try
         {
                 // Extract from config file
                 string value = ConfigurationManager.AppSettings[_keyTestFile];
                 
                 // Add extracted value to _configEntry dictionary
                 _configEntry.Add(_keyTestFile, value);
         }
         catch (ConfigurationException ex)
         {
                 ReportError(ex);
         }
         ...
         //
         // This is where the magic of evaluation happens
         //
         EvaluateConfigNonRepeating();
         EvaluateConfigRepeating();
         ...
         private const string _keyTestFile = "TestFile";

The constructor of the Config class, in part, is depicted below:

The const string _keyTestFile at the bottom of the above code snippet is the only line outside the constructor definition.

The Config class defines a getter, a get property, for each one of the app.config entries, see code snippet bellow:

         private const string _keyTestFile = "TestFile";
         private string _internalTestFile = null;
         private static readonly string _defaultTestFile = string.Empty;
         public string TestFile
         {
                 get
                 {
                          if (_internalTestFile != null)
                                   return _internalTestFile;

                          string testFile = _configEntry[_keyTestFile];
                          if (testFile == null)
                          {
                              ReportError(string.Format(
                                   "Missing TestFile in config file," +
                                  " default value of \"{0}\" will be used",
                                   _defaultTestFile));
                              _internalTestFile = _defaultTestFile;
                              return _internalTestFile;
                          }

                          _internalTestFile = testFile;
                          return _internalTestFile;
                 }
         }

Reading the configuration file and extracting C# variables was done in the constructor where no data-error checking is done. The data-error checking is done during the first “pass through” of the getter. So if a configuration entry is not used, then no data-error checking will be performed and the user is spared an irrelevant error message. More importantly, if the getter is used multiple times and a warning is issued, then the warning appears only once. To ensure that data-error checking is done only once, I created an _internalTestFile variable and initialized it to null (for emphasis). The property checks to see if _internalTestFile is null. If it is not null then the process ran previously and it need not be repeated.

If translation from one data type to another is needed this is the place to do it. For example: the config file returns a string value—always, if however, it represents a Boolean value either “TRUE” or “FALSE” (after data-error checking) then we can translate it to a Boolean variable that will make more sense to the calling routine. Therefore, the type of the return value from the key getter need not be a string. (If you have a Boolean return value you may care to use bool? (Nullable<bool>) as the data type for your _internalVariable. Otherwise the check for null may prove difficult.)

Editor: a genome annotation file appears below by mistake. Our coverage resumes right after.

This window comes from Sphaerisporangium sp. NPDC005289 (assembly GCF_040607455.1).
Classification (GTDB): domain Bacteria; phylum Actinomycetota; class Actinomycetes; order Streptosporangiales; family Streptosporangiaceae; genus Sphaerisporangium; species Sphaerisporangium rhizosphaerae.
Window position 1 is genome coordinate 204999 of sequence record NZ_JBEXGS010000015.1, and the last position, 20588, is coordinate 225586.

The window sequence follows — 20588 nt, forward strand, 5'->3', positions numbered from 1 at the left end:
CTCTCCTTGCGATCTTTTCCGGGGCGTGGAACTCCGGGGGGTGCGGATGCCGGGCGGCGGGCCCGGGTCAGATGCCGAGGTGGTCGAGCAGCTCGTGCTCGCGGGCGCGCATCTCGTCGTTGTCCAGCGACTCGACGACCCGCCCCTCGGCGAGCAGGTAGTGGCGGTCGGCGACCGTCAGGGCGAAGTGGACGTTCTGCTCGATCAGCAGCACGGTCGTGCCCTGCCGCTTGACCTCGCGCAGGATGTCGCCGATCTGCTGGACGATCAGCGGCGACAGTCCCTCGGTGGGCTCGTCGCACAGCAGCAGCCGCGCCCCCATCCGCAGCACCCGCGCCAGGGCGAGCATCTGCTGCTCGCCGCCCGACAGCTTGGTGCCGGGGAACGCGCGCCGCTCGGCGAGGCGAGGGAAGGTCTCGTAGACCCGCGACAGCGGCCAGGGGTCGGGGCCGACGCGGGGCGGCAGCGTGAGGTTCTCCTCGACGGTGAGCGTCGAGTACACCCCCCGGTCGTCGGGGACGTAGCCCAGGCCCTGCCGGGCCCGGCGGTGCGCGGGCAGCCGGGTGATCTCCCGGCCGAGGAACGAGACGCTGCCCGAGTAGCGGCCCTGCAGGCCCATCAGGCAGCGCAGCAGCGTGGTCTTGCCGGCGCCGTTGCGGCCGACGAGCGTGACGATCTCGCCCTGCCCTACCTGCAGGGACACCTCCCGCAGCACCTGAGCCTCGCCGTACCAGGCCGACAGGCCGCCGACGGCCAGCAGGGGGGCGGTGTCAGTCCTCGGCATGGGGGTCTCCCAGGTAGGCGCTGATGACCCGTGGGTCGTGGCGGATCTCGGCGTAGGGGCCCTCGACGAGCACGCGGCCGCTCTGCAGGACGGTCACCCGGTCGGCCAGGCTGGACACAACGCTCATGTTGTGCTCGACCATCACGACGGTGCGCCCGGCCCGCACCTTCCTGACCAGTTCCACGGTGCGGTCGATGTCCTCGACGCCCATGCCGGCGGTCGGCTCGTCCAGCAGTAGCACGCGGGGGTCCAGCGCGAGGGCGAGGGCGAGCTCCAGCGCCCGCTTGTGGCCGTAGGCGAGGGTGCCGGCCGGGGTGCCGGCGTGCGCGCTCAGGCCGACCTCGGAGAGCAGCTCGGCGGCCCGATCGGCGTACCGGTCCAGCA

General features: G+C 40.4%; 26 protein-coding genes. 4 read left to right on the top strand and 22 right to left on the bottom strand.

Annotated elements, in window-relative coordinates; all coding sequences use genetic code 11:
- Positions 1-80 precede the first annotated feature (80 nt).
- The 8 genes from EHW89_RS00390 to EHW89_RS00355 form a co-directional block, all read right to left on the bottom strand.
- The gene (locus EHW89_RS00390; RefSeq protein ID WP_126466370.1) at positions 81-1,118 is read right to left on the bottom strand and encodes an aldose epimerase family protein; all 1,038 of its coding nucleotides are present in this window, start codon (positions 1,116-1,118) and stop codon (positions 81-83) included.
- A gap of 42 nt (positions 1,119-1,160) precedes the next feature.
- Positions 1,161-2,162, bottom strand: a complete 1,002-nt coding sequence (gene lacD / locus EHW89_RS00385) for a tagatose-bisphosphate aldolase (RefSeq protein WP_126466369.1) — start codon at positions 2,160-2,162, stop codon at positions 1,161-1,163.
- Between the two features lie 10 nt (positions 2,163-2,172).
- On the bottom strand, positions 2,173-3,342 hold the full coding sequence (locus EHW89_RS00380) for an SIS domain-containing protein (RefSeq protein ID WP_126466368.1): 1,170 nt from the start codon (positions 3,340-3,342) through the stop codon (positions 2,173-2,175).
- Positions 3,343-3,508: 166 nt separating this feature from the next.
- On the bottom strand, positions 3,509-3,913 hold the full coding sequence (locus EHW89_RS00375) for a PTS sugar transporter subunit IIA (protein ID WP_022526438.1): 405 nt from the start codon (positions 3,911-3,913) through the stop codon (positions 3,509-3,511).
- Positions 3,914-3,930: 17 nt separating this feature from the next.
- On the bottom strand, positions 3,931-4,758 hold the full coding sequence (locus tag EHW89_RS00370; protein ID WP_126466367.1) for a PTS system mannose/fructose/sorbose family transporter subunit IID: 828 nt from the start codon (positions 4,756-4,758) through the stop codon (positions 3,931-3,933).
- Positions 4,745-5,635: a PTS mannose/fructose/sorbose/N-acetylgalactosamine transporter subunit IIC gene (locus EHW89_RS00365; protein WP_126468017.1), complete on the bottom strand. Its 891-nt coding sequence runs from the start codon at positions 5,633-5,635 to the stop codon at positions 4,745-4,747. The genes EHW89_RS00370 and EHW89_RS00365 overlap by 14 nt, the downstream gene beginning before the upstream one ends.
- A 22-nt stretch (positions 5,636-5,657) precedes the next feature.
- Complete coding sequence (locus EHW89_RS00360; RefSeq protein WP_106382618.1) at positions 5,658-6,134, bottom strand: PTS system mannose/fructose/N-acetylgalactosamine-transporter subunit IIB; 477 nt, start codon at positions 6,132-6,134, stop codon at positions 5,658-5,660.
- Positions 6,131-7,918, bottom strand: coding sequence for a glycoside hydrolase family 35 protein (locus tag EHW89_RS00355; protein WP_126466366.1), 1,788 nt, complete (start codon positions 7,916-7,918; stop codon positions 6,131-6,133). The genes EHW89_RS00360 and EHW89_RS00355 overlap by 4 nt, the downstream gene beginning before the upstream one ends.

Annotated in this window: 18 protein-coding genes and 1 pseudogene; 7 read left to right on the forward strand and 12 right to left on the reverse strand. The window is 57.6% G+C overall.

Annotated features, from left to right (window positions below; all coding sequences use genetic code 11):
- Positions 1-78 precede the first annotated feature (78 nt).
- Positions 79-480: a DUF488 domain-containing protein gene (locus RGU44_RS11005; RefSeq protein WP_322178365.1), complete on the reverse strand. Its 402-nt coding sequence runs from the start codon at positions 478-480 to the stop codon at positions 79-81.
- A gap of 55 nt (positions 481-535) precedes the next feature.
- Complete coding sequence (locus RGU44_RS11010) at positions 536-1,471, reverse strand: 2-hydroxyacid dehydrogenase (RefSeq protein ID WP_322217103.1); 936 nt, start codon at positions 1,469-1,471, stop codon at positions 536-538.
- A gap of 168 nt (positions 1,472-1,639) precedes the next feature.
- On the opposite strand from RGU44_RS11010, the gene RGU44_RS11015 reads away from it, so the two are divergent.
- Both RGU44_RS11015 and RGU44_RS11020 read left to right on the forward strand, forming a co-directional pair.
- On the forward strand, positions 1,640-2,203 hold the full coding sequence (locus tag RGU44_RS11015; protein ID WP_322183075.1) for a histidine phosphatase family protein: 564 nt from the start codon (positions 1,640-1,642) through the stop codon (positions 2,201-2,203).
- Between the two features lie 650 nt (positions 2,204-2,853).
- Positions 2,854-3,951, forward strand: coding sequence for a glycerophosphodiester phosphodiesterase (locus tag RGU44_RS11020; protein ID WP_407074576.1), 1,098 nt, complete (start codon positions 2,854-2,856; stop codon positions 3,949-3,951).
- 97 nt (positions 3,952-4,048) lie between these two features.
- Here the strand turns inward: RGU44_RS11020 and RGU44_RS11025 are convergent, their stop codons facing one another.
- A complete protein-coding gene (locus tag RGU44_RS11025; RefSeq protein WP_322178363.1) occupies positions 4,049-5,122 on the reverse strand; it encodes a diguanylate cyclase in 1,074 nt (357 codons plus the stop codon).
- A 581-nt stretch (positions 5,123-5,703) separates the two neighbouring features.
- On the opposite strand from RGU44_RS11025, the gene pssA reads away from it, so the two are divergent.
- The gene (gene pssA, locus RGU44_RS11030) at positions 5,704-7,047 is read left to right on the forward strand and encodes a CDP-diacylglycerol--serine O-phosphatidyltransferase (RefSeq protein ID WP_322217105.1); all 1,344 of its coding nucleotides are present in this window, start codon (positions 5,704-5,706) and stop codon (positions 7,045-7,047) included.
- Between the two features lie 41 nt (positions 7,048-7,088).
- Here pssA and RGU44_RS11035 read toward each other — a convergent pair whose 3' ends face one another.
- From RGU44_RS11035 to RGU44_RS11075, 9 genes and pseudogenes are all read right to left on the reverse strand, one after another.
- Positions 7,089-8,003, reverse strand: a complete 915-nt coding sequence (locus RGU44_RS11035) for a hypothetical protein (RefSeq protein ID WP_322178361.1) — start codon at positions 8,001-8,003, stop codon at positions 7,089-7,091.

The pattern above is repeated for every entry of the config file.

ConfigEval—the Base Class

Config is derived from ConfigEval which in turn has the following benefits:

  • A general evaluation that can be used in a different project.
  • ConfigEval provides a place holder for all the C# variables pertaining to the config file keys in a single construct, a dictionary: _configEntry.
 protected virtual void EvaluateConfigNonRepeating()
   List<string> keys = (from k in _configEntry select k.Key).ToList();
     foreach (string k in keys)
                _configEntry[k] = ProcessDate.Evaluate(_configEntry[k]);
                }
  • ConfigEval provides two functions: EvaluateConfigNonRepeating() and EvaluateConfigRepeating() that rely on helper classes in order to perform the config-variable evaluation. Where the former is for “one time” evaluation and the latter is for “multi pass” evaluation.

I would like you to notice that I have created a keys local variable of type List<string> and looped through the keys like so:

List<string>

keys = (from k in _configEntry select k.Key).ToList();
foreach (string k in keys)
    _configEntry[k] = ProcessDate.Evaluate(_configEntry[k]);

as opposed to:

foreach (string k in _configEntry.Keys)
    _configEntry[k] = ProcessDate.Evaluate(configEntry[k]);

Because one may not loop on the dictionary keys if one is to modify any part of the dictionary within the loop.

The second function EvaluateConfigRepeating() adds the complexity of iterating through the _configEntry until the last pass through, where nothing was changed.

Notice one would expect this function to be recursive; however, it is a tail recursion so iteration works more efficiently. Let me explain more closely:

The algorithm for EvaluateMultiPass(..) is captured in the following pseudo code:

Algorithm for EvaluateMultiPass(configKey):
IF no match on {key:: ..} pattern is found then exit function
// The EvaluateGroup function will evaluate one key pattern only
configKey = EvaluateGroup(configKey) // new configKey may contain new key pattern
EvaluateMultiPass(configKey) // Recursive call